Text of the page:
The Bundestag’s investigative committee on Afghanistan could be of great service to German politics, but only if its members resist the temptation to blame their political opponents. The political leaders responsible for the retreat and the military evacuation operation have now retired or are no longer on the front lines. That is why the committee should not become a political tool of struggle, it was said unanimously when it was created.
However, President Ralf Stegner (SPD) shows that he sees the responsibility for the disaster above all in the Federal Intelligence Service, headed by Bruno Kahl, who is close to the CDU, and the Interior Ministry, then headed by the CSU. Horst Seehofer – before starting work. In fact, the Department of the Interior certainly did not contribute to the fact that the local staff of German state institutions could be brought to a safe place in a quick and non-bureaucratic way. And the German foreign intelligence service was in line with the CIA in evaluating the various scenarios, but it was still wrong.
The assessment of the situation was perhaps conditioned by political preferences.
But the MPs should ask an urgent question: why was it like that, why is it so bad for the ability to predict German politics? It was clear to the Foreign Office that security for the embassy in Kabul would have to be provided in some other way if the US no longer controlled the Green Belt. Officials and soldiers at the Department of Defense were concerned about the aspiration that reduced images might generate. The chartered flights of the local crew were canceled in the departments because they did not want to give the impression of a flight or collapse. The Ministry of Economic Cooperation intended to continue development cooperation.
Did the picture not come together because the departments didn’t share information? Or did they rate them differently? Because the people who were in the country weren’t heard enough? Or maybe the assessment of the situation was primarily determined by political preferences? These questions arise not only because of the disaster in Afghanistan. The unanimous mantra in Berlin is that lessons should be learned from the last major overseas assignment in Mali.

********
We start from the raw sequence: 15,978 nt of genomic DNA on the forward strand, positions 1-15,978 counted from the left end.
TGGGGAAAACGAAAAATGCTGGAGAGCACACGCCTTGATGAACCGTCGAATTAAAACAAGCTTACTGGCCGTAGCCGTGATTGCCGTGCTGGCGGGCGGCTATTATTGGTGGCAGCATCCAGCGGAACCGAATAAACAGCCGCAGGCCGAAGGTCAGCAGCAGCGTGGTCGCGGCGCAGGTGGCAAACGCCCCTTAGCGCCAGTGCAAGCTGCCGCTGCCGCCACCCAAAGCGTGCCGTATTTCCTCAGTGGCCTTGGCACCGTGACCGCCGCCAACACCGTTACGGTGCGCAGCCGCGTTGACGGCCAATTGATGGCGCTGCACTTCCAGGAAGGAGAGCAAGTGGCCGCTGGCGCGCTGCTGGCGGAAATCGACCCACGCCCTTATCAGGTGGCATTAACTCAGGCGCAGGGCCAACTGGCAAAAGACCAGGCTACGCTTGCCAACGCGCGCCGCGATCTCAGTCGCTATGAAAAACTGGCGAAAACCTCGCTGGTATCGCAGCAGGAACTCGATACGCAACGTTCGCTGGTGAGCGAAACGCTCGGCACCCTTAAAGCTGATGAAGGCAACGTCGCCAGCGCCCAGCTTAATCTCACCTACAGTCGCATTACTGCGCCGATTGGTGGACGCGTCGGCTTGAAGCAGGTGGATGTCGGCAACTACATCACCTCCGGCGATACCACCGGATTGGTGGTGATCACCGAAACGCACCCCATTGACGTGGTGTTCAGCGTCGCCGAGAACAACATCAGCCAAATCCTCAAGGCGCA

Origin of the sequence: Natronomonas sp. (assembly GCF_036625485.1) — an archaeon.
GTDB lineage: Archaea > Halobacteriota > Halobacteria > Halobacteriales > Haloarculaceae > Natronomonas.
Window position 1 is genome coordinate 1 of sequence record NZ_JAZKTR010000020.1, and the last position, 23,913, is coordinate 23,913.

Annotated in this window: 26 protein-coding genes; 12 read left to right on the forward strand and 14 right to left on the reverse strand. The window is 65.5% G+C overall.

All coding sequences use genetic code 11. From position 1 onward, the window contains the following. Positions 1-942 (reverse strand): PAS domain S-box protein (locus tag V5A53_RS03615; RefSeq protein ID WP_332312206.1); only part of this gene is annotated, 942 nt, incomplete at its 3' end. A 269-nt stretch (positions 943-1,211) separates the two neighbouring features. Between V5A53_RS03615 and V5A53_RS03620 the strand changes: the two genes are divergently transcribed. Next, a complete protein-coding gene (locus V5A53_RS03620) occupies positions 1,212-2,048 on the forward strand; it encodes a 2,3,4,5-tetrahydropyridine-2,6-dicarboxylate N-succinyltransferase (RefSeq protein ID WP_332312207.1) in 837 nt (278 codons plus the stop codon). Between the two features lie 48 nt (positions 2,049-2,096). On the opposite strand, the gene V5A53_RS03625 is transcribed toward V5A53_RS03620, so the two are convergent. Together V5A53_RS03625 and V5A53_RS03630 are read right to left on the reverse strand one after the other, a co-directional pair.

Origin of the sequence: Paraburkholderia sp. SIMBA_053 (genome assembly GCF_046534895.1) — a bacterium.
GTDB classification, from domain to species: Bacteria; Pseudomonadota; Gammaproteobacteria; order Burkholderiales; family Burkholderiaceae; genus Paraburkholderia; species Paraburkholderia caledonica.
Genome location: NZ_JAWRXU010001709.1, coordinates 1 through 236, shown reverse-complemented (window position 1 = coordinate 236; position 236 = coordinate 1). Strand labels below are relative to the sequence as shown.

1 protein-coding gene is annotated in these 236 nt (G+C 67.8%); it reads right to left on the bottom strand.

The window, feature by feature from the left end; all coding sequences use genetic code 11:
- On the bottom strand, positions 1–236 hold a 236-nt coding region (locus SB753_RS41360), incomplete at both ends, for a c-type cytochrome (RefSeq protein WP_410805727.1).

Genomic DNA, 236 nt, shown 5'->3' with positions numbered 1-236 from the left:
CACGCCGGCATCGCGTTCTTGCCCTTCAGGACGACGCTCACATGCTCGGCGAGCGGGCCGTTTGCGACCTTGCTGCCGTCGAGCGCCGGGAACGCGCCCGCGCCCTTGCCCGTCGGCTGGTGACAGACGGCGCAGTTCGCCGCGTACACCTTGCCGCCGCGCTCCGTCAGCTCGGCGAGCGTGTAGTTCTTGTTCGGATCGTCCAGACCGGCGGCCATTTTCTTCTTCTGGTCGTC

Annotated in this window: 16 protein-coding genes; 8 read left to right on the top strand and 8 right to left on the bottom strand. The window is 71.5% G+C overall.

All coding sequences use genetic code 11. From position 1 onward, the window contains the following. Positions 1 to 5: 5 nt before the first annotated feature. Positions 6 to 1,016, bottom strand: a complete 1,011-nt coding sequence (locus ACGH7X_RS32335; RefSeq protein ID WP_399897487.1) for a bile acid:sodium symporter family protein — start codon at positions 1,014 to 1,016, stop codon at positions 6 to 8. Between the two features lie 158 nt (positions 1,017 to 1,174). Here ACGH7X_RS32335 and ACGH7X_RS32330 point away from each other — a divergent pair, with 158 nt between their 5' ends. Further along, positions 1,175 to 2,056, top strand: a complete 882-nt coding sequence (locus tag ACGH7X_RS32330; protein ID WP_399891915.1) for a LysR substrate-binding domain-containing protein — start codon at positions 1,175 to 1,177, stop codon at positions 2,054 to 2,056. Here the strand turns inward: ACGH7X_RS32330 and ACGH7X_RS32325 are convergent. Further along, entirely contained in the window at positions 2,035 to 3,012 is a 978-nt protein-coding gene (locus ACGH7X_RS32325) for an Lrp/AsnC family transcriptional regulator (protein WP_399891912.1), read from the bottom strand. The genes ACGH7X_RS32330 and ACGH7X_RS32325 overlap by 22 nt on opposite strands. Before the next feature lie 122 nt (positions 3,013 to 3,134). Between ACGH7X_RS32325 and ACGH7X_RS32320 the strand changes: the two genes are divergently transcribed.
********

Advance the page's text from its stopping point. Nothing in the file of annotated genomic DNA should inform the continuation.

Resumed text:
In the case of Russia, the Germans were even more blatantly wrong
However, not predicting the developments is much more open and serious when dealing with Russia. In the weeks before the invasion of Ukraine, when the US intelligence services were treating the invasion as the most likely scenario, representatives of all relevant government agencies in Berlin were busy trying to find reasons why an attack on Ukraine would not be in Russia’s interests. President Vladimir can be Putin. Once again, people did not want to accept what does not correspond to the political line.
A similar denial of reality was seen when Putin cast himself as the savior of dictator Bashar al-Assad in Syria and bombed Aleppo and Homs into ruins. In relations with China, far more important to Germany’s future, economic interests and desires have long dominated perception. Getting to the bottom of this problem and revealing its structural causes should be the goal of the deputies, taking Afghanistan as an example.